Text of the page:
A best friend,
an inside of an elbow that my arm fit perfectly in,
a voice across the counter asking, “Trust me,”
the collar bone I laid my head against when my sugar dropped,
a prom date,
the one who taught me how to clean my windshield,
a wink at high school graduation,
the tough hands that held mine through haunted houses and along steep edges of a river,
the ribcage I had molded myself around for the slow days we spent on a couch watching movies we’d already seen ten times,
shoulders I’d been desperate to feel cover me on my eighteenth birthday,
a white rose,
a single slice of red velvet cake that tasted better just because he’d remembered,
cigar smoke in empty parking lots,
the soft patch of grass outside his house that the wheels of my parked car had worn thin,
the deeper his knife dug into my back,
the sweeter the memories tasted on this inside of my cheeks,
blood in my mouth;
We remember people better than they actually were,
the cuts they healed,
not the scars they carved;
God’s way of not leaving us hopeless
when we get left.
a mindset: “people aren’t worth it
If someone who loved me for nine years can just
there is not love
that will ever know how to stay.”
the healed skin,
the blood that had dried in my mouth.
I didn’t like the way
my own blood tasted.
And so I said,
“No thank you,
I will take my cuts,
and I will put pressure on them
There was a boy;
the text I read over and over again sitting at Peachford Psychiatric Hospital for a second time (this trip with my friend, not my cousin),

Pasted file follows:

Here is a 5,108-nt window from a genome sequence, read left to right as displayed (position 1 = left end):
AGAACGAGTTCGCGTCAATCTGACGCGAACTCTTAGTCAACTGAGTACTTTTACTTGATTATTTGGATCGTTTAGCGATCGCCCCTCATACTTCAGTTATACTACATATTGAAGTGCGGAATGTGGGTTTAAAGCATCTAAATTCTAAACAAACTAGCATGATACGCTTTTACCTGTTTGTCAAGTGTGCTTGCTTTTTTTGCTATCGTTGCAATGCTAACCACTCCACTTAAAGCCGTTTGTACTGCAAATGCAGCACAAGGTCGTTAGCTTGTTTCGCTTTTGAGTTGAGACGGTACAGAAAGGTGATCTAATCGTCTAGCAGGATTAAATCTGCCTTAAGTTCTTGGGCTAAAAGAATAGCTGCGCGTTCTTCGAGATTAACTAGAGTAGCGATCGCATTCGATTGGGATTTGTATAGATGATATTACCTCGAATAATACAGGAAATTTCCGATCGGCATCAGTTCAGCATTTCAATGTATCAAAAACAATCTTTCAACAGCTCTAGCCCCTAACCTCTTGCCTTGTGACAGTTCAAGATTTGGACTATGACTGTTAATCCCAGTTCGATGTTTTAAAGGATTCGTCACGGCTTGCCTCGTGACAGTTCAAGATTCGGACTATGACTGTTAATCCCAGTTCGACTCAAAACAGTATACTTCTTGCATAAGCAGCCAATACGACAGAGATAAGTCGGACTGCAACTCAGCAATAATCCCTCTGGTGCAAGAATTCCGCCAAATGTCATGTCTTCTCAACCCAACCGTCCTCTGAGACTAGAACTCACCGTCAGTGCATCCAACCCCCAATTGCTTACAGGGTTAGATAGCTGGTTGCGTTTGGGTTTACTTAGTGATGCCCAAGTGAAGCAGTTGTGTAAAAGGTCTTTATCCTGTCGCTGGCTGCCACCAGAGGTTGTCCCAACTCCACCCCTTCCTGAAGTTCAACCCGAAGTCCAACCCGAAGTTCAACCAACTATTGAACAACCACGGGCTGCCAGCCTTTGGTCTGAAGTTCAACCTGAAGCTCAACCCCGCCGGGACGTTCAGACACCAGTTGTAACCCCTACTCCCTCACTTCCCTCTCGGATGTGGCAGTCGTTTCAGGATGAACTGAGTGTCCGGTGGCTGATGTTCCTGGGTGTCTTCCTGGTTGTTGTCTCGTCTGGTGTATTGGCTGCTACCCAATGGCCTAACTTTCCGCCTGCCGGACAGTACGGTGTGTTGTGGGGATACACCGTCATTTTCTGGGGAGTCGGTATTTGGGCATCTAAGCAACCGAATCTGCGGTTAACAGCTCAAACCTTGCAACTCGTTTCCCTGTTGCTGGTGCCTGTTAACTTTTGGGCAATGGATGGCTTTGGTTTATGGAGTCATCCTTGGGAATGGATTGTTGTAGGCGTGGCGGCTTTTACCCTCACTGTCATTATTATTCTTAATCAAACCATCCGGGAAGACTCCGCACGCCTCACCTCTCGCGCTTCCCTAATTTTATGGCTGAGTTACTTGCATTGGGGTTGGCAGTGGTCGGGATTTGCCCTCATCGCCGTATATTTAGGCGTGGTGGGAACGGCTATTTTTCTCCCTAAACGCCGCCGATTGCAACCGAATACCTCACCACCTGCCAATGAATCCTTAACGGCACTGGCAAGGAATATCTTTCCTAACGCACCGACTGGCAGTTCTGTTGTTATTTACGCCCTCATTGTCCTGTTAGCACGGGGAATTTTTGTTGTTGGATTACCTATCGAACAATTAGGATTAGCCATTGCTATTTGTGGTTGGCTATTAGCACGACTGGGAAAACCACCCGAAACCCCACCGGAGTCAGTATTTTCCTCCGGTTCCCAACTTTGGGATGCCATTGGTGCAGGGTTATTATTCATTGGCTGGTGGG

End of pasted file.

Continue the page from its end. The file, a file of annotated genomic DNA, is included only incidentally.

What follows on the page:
getting caught in the rain,
“I love you” written in Bench Diaries and whispered in dark rooms,
front row seats and back stage passes,
waking up at three in the morning just to pull me closer and kiss the part of my face where my cheek meets my ear,
forever on our lips over and over again,
He showed up
when I didn’t want to see
the things in people that made them
He showed up
and righted all the wrongs
I had convinced myself of
just by being the person he was.
My shelters had been made out of hay and twigs,
but still I screamed, “Sanctuary, Sanctuary, Sanctuary!”
And just like that,
the wind showed right back up,
and blew my house down.
Now I pray almost as often as I breathe:
walking through the doorway at work, my hands covered in caulk;
heading down the sidewalk by the road to my first class;
watching Say Yes To The Dress with my family;
staring at my ceiling fan at 2:45 in the morning;
looking for trash bags in target;
sitting in my car before church;
hopping out of the shower;
sitting across from a friend in a coffee shop.
“Make it stop, God. Please just make it stop.”
Because I thought love was the only thing on this planet that I could not touch with my words, but now there is this unbearable pain, and my fingers come no where close enough to being able to touch it with my heart’s words.
Love is not something you do in halves;
it shows no partiality.
And please listen to this–
the next time someone tries to love you in halves:
that is not love.
We should stop glorifying the struggle,
and just start choosing people instead.
You are worth more than a love that loves you in halves.
I met a boy in fourth grade, and by the time I was a sophomore in high school
I started putting down benches and hanging stained glass windows
and calling him Sanctuary.
And when that burned to the grown, I thought it would just get better if I took my pews and my stained glass and found somewhere else to put them.
I ran from my house of hay to my house of twigs like a scared little pig, and convinced myself that they could stand.
But my Sanctuary is not a place for pews or stained glass.
My Sanctuary is a God who loves me so much that He was tired of me looking at old, brown buildings–people– and saying,
“This, here– Now I am safe.”
So He huffed and He puffed and He blew my houses down,
until the only place I had left to run,